Yesterday, an Indian-American couple seated beside me at the airport in Amsterdam was having an intriguing argument. His mother’s lemon pickle recipe was the best, the husband contended, with ingredients that could easily be obtained and replicated anywhere in the world. The wife maintained that her late grandmother’s radish pickle—“with mustard, and gongura leaves or something”—as far better. “You don’t even remember. You were so young when she died,” the husband retorted. “It tasted unique, I remember, like family recipes are supposed to. Not something that can be replicated everywhere like assembly line production. Or a chain of stores, or banks.” “What do you know about assembly lines and banks?” he asked, irritated. “What do you know about pickles? And your mother doesn’t even make it herself in India. The servants do,” she hit back, adding “too sour” in English for good measure before going back to her magazine.
Airport conversations such as these are quite fascinating, when they get split along the fault lines of gender, culture, language and nationality as people wait. This household had a gendered division of labour; he went to work and did the banking while she stayed home and did the housework. They used store-bought rather than homemade pickles, which was what had prompted the husband’s diasporic nostalgia for his mother’s goodies and the wife’s attempt at deflection alongside her clever critique of the class dimensions of housework. The exchange—too loud not to be overheard within a fifty-mile radius and too interesting not to be written about in a Sunday column—made me think of other Indian-American and NRI households, and their division of labour.
Like India, its diaspora too is not a monolith; norms, practices and lifestyles differ greatly. There have been distinct waves of migration to the United States, for instance, with women in earlier generations mostly migrating as wives and daughters with their traditional gender roles intact rather than as independent travellers. While one knows families which would still not dream of letting their daughters travel alone, this pattern has changed in our generation, where single young women do travel abroad for education and work. Teaching at different universities in the US, I have heard a few Indian-American students talk about how their parents, who had migrated to the US in earlier generations, expected the daughters and daughter-in-law to cook and do the housework. I knew an NRI couple where the wife, an investment banker, did all the housework; the husband, who earned half her salary and had twice as much free time, considered it demeaning to help her with the housework or cook. These gendered narratives remind one of Jhumpa Lahiri’s stories, of women congregating over stove-tops in the kitchen, symbolising diasporic nostalgia even though the realities of both home/lands are more complex.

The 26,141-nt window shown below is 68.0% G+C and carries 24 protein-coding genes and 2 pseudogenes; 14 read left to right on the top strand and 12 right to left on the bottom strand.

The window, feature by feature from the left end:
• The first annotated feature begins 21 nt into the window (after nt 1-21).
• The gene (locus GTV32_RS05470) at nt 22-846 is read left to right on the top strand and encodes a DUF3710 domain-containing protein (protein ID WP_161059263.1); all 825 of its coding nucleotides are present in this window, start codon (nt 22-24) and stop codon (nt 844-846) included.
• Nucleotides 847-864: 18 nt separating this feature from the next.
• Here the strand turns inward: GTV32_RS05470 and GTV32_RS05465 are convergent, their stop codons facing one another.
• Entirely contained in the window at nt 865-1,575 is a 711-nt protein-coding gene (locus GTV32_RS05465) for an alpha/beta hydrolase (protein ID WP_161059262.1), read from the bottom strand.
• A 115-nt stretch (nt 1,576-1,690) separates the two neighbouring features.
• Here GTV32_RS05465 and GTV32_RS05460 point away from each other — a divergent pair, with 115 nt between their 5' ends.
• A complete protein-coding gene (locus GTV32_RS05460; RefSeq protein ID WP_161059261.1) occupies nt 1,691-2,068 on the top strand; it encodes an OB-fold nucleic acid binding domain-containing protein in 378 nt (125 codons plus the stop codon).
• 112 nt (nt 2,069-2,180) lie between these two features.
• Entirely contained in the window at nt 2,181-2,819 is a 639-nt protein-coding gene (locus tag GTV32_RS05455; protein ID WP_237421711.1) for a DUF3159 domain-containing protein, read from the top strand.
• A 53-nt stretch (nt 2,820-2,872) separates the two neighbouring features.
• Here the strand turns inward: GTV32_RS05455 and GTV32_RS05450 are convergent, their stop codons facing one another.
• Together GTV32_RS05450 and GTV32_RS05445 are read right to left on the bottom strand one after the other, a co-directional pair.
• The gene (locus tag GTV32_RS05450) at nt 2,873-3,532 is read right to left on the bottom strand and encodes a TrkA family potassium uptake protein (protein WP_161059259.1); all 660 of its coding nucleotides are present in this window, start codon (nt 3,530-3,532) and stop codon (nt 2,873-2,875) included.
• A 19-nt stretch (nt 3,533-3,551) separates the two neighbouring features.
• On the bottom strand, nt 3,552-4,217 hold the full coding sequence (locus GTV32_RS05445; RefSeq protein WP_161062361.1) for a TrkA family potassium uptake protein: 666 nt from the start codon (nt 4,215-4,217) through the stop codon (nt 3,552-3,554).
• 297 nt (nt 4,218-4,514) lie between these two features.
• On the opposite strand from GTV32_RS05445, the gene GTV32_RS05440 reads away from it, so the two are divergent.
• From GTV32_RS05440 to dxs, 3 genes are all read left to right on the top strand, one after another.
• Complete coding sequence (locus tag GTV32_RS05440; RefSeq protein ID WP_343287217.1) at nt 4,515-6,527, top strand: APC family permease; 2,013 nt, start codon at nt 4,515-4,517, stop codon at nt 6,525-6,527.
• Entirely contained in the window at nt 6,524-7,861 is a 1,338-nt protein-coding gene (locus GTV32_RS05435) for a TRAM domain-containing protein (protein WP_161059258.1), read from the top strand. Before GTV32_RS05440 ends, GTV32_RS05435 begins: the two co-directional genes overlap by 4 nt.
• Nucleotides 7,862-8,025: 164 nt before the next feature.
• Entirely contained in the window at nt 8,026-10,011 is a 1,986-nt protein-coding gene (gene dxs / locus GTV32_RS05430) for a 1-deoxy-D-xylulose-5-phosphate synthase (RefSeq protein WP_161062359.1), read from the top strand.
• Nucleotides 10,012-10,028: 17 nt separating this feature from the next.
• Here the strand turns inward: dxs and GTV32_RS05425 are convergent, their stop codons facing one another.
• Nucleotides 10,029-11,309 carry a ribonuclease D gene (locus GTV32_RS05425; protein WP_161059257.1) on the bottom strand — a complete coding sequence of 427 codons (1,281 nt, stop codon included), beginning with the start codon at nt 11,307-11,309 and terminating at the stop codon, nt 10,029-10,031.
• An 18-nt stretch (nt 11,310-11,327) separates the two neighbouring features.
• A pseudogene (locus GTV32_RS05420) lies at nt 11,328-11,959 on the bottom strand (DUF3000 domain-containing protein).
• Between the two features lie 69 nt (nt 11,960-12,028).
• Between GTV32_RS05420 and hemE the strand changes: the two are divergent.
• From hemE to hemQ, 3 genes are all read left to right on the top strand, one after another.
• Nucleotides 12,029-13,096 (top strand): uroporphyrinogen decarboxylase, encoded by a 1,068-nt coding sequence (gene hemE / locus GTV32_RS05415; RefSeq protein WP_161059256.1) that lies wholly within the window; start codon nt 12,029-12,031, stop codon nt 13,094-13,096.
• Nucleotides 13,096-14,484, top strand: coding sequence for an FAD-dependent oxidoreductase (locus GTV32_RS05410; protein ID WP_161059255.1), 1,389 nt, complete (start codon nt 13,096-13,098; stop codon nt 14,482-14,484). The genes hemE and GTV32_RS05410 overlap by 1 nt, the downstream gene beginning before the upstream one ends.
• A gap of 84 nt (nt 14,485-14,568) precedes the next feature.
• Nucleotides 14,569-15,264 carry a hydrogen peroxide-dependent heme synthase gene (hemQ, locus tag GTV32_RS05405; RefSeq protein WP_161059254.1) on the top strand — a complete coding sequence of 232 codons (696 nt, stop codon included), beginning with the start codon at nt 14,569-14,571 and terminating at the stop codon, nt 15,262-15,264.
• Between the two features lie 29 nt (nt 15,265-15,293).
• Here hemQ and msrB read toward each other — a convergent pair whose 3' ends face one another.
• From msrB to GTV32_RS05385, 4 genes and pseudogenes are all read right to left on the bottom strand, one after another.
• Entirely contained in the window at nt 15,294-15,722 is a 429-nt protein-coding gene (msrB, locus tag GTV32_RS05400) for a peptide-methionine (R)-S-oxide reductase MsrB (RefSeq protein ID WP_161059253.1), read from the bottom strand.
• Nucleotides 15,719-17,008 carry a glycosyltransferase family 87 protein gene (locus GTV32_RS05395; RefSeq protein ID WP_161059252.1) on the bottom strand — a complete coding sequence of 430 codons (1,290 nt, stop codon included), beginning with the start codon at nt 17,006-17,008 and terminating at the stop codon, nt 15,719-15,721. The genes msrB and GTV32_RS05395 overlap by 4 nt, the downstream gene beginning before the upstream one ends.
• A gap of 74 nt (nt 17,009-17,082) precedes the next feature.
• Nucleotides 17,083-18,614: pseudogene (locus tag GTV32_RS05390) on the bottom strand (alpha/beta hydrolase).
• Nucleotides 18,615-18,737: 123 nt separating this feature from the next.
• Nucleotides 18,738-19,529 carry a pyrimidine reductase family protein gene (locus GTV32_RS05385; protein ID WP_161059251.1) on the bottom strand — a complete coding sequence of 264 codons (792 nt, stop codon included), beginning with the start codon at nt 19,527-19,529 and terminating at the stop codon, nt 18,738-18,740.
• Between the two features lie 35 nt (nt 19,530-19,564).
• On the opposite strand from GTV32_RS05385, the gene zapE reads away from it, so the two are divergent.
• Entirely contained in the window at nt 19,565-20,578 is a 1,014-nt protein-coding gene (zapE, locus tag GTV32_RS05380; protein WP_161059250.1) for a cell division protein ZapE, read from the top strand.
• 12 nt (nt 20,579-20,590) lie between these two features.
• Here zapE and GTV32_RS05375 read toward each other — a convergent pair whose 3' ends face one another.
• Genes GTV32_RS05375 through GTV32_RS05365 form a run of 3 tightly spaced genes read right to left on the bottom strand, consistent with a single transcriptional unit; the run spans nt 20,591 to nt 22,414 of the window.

Airport conversations are quite fascinating, when they get split along the fault lines of gender, culture, language and nationality as people wait.
The relationship between women and the kitchen is social rather than natural. Unlike this unremunerated work in one’s own kitchen, the highest paid jobs in the industry mostly went to men, who constituted a majority of the top chefs. A shift in the household division of work happened in sections of American society as a result of middle class women’s equality and increasing opportunities in the public sphere as well as the high cost of labour. While household division of work is by no means gender-equal even in America, this shift happened to a lesser degree in the labour-intensive Indian economy, where middle class women’s advancement in the public sphere resulted in housework in the private sphere being passed on to other women and the working class. Gender and social class stereotypes related to cooking and housework thus remained largely unchallenged in practice.
Speaking of gender stereotypes, the top one on the list has traditionally emphasised a woman’s personal and family life over her professional, creative one. I travelled, for education and for work, on my own terms, with my own identity. Single women households in America are interesting; we do all our outside work as well as our household chores ourselves. No husbands, no house help. Here in Delhi, it’s a piquant summer: sharp sun, tangy evenings, lemony late-night breeze. Maybe I should kick off these holidays with family and friends with…umm…making pickles.